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Board Orientation Manual:

Providing Essential Knowledge and Solutions to Achieve Excellence in Healthcare Governance, Fifth Ed.

As a new board member, you are beginning a period of service that brings with it prestige, credibility, influence, and personal satisfaction. You bring a lot of time, effort, and a sincere desire to improve the health of your community.

Most board members sitting on non-profit hospital and health system boards are volunteers. America’s great tradition of voluntarism supports the idea that people can willingly band together for a common purpose. Thus, outstanding citizens freely devote time and energy serving on boards of hospitals and health systems from which they derive no tangible gain. For the most part, directors serve because of a genuine interest in the quality of healthcare and a sense of service to their community.

The legally constituted governing board of directors holds the healthcare organization in trust. In order to fulfill this trust, it must be the ultimate source of authority—and it must have overall responsibility—for the institution. In the eyes of the law, directors have a fiduciary obligation that cannot be divested through delegation. Directors are held to a very high standard of conduct. They are charged with safeguarding the assets of the organization, protecting the patient from harm, and not receiving any personal gain from their relationship.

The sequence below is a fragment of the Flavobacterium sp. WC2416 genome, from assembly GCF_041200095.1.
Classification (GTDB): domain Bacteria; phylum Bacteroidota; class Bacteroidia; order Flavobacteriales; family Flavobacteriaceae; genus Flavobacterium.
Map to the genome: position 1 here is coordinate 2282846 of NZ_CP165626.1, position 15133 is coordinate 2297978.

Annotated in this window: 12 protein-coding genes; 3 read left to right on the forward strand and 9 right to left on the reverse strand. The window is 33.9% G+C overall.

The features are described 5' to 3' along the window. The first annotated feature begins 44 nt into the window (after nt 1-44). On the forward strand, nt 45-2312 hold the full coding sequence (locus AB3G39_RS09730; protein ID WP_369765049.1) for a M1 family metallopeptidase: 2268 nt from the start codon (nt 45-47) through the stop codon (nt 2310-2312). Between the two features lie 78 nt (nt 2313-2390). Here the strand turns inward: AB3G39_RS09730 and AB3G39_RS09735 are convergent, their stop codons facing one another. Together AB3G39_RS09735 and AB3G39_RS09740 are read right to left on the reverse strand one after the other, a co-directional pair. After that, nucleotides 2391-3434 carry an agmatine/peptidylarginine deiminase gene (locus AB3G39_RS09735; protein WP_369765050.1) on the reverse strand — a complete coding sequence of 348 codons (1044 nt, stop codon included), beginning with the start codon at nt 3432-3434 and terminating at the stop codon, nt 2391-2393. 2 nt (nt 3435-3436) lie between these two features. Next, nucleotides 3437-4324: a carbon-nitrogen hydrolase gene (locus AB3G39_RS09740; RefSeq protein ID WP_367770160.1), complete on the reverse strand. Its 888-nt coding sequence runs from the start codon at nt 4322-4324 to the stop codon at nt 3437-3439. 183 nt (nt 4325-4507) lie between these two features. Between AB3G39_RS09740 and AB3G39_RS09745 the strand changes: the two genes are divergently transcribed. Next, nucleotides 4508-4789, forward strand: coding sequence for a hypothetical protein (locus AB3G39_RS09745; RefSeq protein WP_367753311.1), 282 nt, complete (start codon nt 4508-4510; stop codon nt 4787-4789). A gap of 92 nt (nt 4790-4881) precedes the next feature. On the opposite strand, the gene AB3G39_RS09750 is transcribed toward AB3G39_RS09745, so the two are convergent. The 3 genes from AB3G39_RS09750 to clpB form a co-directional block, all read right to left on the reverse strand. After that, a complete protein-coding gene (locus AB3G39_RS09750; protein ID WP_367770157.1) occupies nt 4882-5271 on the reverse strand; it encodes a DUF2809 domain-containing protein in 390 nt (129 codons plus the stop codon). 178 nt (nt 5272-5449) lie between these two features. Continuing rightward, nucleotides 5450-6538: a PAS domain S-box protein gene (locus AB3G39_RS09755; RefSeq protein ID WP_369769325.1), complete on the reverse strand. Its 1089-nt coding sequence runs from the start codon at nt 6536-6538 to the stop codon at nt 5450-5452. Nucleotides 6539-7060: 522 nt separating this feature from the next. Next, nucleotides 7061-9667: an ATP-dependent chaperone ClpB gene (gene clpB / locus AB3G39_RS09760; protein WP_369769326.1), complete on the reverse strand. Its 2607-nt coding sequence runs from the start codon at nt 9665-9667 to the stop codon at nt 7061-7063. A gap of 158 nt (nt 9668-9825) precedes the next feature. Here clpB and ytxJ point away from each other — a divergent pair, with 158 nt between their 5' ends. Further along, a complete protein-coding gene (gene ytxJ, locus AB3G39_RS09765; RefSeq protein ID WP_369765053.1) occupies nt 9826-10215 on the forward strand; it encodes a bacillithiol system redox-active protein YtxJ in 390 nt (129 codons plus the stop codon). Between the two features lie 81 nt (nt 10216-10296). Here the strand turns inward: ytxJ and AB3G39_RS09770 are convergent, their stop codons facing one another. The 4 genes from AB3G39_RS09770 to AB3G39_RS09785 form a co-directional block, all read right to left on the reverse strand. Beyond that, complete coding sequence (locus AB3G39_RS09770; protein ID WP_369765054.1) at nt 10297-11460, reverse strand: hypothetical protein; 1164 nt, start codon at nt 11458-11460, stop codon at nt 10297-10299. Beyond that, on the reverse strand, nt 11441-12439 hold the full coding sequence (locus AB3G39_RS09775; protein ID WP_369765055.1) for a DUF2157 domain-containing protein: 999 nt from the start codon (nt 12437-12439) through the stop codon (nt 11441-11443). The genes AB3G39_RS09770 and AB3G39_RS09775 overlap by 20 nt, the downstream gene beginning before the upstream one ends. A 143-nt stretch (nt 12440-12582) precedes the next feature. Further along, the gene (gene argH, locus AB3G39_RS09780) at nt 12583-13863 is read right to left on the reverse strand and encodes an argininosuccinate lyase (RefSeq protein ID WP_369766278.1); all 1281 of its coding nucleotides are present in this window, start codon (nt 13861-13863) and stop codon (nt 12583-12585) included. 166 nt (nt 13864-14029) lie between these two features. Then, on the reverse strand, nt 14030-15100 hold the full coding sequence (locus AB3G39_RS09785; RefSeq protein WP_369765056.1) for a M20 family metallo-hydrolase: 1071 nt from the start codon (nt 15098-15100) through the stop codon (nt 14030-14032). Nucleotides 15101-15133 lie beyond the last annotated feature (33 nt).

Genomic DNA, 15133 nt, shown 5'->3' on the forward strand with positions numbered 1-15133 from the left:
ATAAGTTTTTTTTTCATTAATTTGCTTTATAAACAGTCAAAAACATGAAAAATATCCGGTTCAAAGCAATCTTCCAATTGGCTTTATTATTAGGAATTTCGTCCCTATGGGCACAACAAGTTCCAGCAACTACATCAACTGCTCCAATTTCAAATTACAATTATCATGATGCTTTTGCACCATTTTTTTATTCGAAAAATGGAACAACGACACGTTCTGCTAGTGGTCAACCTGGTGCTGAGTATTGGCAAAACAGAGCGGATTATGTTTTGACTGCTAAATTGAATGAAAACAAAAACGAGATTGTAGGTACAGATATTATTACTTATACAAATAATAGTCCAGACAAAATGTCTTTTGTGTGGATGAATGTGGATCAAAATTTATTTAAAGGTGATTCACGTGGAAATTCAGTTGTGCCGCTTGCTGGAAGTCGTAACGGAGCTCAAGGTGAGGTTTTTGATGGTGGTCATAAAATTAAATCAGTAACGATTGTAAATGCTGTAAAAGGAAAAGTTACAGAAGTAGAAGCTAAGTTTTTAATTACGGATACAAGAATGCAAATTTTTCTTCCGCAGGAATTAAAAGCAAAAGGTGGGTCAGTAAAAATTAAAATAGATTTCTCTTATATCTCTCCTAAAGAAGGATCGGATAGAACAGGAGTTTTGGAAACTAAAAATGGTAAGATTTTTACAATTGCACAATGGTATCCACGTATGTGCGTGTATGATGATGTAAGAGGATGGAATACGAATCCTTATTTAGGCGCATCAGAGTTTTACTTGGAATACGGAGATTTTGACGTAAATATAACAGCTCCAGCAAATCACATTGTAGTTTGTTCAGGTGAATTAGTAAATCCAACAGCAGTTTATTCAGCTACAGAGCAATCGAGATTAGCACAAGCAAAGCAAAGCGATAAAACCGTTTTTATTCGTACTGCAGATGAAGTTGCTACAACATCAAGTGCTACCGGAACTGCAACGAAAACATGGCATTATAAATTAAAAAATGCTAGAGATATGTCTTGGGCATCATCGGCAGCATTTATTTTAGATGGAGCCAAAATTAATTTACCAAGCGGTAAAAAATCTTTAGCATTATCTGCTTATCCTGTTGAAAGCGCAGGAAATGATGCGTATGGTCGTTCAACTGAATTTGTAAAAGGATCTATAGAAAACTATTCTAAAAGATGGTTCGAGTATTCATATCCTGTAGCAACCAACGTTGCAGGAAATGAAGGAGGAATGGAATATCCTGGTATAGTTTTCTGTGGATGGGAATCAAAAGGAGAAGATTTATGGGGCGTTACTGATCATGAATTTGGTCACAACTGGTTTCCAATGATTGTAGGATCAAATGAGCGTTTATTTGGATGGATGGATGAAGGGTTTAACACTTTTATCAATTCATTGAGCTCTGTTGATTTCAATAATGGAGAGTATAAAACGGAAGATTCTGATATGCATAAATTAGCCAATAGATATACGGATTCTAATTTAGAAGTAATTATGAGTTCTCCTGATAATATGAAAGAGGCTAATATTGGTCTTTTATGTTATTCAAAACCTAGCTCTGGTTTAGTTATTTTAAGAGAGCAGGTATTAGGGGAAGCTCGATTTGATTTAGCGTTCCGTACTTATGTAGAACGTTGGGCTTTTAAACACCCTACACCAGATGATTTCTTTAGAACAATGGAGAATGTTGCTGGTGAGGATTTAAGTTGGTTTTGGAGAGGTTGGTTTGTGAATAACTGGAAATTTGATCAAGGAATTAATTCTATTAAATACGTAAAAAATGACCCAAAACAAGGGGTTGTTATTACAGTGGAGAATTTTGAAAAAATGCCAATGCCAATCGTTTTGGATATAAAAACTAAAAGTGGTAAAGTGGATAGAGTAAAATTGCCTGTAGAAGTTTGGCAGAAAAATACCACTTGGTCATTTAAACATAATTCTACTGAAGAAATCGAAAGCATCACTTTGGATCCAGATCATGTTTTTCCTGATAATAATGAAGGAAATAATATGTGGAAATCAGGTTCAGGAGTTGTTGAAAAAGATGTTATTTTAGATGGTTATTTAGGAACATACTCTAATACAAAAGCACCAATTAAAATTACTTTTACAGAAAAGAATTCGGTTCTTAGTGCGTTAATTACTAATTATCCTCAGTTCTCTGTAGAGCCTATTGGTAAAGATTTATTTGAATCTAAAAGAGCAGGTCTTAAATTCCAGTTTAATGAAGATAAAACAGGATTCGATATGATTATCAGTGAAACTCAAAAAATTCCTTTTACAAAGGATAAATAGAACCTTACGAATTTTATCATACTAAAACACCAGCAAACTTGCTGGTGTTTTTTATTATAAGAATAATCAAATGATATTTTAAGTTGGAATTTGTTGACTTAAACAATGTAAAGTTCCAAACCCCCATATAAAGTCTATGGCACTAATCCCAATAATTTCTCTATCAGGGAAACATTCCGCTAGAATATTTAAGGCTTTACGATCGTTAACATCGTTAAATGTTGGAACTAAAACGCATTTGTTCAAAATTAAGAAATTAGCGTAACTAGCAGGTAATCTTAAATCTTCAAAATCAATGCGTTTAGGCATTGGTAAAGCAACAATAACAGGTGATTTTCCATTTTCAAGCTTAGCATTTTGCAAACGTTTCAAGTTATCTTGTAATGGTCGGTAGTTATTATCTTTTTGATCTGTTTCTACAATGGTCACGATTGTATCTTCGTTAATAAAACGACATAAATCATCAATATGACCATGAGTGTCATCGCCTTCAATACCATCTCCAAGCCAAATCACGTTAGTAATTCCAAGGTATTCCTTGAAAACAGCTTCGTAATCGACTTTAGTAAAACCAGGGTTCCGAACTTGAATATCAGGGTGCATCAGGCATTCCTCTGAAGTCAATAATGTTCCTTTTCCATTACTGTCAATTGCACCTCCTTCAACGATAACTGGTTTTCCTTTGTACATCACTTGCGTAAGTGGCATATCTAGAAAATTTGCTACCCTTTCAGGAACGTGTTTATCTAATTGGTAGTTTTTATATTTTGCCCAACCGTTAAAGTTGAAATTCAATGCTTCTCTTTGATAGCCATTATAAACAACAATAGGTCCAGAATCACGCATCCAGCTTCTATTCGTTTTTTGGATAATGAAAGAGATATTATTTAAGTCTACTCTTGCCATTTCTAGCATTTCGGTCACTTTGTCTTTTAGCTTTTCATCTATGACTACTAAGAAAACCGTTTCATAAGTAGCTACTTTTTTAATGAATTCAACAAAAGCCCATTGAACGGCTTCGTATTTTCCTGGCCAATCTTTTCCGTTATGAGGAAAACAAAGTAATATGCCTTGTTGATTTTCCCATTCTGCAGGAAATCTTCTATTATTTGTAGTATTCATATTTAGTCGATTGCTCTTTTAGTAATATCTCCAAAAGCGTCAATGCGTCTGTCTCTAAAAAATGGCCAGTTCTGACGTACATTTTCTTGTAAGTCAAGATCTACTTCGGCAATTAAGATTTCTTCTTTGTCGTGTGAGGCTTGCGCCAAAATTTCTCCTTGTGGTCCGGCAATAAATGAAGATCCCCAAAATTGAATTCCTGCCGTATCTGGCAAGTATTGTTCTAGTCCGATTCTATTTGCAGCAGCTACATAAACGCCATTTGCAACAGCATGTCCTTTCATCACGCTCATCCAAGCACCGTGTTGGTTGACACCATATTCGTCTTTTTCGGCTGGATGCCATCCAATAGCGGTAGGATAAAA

The 21st century hospital or health system board is overseeing a much more complex organization than in years previous, and the market dynamics facing healthcare are unprecedented. This makes the job of non-profit directors more important and complex, emphasizing the need for a strong orientation program and ongoing education to remain at the forefront of challenges and issues facing the organization the director serves.

This orientation manual gives you important points about governance. Some of the information may be elementary to you, but overall, the manual offers a comprehensive guide to your responsibilities and roles. It also offers tips you can take with you into the boardroom, and outlines governance trends that may affect you in the next one to three years of your tenure. Finally, it gives you specific questions you will want to have answered as your organization puts you through its board orientation program.

Many new healthcare directors come from outside the world of healthcare. For this reason, we have also included basic background information on hospital organizational structure and some key dynamics that have influenced and continue to influence the direction of healthcare.

› Download the Board Orientation Manual

The Governance Institute – 2015
Marian C. Jennings, President – M. Jennings Consulting, Inc.
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